Tag Archives: Gethsemani

Friday Thoughts: Pure Extra Virgin

by Howard Hain

William Dyce, “The Garden of Gethsemane”, 1860*

To your eyes a thousand years are like yesterday, come and gone, no more than a watch in the night.

—Psalm 90:4

.One good olive.

There are so many factors.

The altitude. The light. The soil. The temperature. The rainfall. The wind. The dew point and humidity. The age of the tree.

Then there are those factors that we can control: pruning, watering, fertilizing, fanning, netting, and wrapping chilly trees with burlap or fleece.

And of course there are those other factors, those that fall somewhere in-between, between our control and our complete lack thereof: most of these relate to the sneaky work of numerous little thieves—animals, birds, insects, and perhaps even fellow farmers or other hungry travelers who just happen to pass by.

But when all is said and done—when all the factors are poured into the olive equation, mixed-up well, and left to unify or settle out—the fruit that’s produced by the world’s most nostalgic, symbolic, and romantic of trees means very little (at least in digestive terms) if it’s simply left to shrivel up and fall to the ground.


Picking an olive is perhaps the highest part of the art.


When to do so? And toward what end?

If too early, great potential is squandered.

If too late, great taste is lost.

If indecisive, we might as well let nature enjoy it for the time being—for one way or another—God’s process will eventually return it to the earth.


And yet, we’re still not done, for even if the olive is picked at just the right time, from just the right tree—the one that has grown in all the right circumstances—when it comes to the culmination of olive production, all is moot if the precious fruit of the womb is never squeezed.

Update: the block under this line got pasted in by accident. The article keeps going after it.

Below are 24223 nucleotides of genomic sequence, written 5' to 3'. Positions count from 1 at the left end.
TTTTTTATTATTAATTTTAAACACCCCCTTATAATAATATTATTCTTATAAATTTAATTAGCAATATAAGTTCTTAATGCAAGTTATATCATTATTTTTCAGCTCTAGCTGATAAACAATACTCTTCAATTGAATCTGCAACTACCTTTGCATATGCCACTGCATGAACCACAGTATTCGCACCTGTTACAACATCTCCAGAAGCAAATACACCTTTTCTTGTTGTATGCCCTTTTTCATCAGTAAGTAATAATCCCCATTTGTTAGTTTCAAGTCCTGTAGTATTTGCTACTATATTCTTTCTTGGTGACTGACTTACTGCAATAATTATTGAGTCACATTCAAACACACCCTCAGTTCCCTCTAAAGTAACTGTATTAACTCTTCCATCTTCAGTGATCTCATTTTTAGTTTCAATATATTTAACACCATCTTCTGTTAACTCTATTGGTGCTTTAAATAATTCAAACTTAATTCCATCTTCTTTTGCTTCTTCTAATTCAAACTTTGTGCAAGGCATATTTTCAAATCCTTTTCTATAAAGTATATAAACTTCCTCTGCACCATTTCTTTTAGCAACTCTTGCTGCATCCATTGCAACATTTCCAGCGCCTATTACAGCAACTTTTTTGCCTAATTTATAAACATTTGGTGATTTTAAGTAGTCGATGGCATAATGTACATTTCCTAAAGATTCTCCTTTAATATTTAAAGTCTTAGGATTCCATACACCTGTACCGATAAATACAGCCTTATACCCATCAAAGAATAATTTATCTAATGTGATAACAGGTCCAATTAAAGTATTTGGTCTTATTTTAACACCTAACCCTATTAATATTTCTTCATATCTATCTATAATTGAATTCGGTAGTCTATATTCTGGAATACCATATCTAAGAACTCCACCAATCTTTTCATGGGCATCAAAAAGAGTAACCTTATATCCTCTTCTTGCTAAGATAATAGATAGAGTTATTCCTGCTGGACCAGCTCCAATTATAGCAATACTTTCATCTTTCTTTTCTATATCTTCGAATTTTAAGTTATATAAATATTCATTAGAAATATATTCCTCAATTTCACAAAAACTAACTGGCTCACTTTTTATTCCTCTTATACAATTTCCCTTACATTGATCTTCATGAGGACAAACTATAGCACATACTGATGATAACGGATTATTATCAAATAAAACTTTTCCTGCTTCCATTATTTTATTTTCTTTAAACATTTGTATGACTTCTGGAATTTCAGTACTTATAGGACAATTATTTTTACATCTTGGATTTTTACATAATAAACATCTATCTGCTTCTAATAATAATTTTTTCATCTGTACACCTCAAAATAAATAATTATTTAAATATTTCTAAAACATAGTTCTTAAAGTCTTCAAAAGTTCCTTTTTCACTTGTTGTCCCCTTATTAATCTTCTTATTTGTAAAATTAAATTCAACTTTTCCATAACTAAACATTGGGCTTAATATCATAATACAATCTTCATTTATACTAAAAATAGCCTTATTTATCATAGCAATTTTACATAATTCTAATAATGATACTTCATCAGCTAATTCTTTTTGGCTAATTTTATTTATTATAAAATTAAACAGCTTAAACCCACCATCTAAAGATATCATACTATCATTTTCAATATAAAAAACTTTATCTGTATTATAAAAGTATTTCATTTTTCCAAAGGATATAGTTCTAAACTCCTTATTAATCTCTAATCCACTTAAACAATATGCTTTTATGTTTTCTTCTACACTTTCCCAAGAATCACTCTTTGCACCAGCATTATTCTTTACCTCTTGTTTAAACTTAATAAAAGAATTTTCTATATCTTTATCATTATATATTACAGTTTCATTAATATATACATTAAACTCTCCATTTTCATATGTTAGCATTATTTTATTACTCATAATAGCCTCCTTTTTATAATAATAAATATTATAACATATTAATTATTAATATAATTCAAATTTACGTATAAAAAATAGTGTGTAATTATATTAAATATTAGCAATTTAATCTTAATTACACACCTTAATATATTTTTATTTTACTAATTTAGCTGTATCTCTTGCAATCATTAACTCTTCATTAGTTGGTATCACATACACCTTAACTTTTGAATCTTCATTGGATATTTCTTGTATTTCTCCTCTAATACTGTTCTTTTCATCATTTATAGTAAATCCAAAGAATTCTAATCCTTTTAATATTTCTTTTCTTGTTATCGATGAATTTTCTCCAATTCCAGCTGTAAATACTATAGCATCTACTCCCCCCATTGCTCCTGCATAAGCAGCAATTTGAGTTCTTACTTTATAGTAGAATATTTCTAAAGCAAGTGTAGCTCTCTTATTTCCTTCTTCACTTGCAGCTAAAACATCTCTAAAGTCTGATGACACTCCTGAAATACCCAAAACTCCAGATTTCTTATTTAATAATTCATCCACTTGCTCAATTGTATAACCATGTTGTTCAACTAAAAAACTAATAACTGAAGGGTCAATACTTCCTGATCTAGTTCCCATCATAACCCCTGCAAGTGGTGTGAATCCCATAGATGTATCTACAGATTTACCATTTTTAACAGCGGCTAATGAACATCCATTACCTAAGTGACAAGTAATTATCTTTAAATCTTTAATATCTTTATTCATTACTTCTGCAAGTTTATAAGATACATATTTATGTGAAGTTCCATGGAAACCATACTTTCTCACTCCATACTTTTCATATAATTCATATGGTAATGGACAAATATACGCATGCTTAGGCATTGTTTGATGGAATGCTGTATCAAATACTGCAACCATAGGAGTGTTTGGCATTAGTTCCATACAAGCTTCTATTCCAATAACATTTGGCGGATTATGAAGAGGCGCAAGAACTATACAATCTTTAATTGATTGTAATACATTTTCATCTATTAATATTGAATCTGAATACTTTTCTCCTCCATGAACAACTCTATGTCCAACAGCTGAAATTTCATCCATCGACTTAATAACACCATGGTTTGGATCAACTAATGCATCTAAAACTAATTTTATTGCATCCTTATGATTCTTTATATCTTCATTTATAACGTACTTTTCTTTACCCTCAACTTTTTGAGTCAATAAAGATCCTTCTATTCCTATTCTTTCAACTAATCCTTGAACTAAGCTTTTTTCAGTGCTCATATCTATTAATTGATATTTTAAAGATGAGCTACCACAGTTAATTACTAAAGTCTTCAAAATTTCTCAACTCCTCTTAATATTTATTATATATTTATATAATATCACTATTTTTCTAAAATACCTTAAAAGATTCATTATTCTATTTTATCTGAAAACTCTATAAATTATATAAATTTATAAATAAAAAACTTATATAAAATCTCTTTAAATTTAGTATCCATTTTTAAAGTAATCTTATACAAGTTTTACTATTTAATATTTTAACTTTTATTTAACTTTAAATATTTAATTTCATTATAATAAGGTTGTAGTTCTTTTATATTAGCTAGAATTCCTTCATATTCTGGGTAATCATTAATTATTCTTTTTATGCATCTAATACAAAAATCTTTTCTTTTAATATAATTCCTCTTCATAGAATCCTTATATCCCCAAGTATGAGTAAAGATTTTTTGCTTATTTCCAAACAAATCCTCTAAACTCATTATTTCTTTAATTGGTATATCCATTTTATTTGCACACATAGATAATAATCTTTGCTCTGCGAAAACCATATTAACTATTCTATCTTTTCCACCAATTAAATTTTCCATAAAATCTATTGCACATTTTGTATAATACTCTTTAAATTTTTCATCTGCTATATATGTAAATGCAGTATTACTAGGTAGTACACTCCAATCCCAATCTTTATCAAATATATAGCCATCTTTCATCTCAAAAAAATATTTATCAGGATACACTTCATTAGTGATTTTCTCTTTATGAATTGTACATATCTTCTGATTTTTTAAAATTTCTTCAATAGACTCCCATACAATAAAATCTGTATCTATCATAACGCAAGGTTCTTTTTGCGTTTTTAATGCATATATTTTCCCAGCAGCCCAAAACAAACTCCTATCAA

For no matter how good the olive, without applied pressure, there’s nothing left to be labeled “pure extra virgin”.

.But when the fullness of time had come, God sent his Son, born of a women…

—Galatians 4:4


* Gethsemane is the name of a garden on the Mount of Olives in Jerusalem. It appears in the Greek of the Gospel of Matthew and the Gospel of Mark as Γεθσημανή (Gethsēmanē). The name is derived from the Aramaic ܓܕܣܡܢ (Gaḏ-Šmānê), meaning “oil press”.




Lord, I cry

“‘Lord, I have cried to you, hear me.’ This is a prayer we can all say. This is a prayer  of  the whole Christ.”
In the selection from his great commentary on the psalms found in today’s readings, Augustine sees them as universal prayers. They’re not just prayers of an anonymous person from long ago, or prayers that have become part of Jewish worship or Christian worship, or even prayers I make my own today.

“This is not my prayer, but the prayer of the whole Christ.”

The psalm he calls a prayer of the whole Christ is a cry of pain, of fear. Hardly any words to it at all.  Christ prayed like this in the darkness of the garden of Gethsemani, the saint says, when his sweat became drops of blood. His prayer was not made of well-framed thoughts, it was the groaning of his heart.

All the cries of human heart are in that cry of Christ, Augustine continues, and his prayer does not end.  The story of the Passion of Jesus does not end. The garden is an everywhere, a timeless place, and his cry embraces all.

But the cries of Jesus are heard, the saint concludes, his pain and fear are taken away. Resurrection came for him, and it comes to those who are united to him.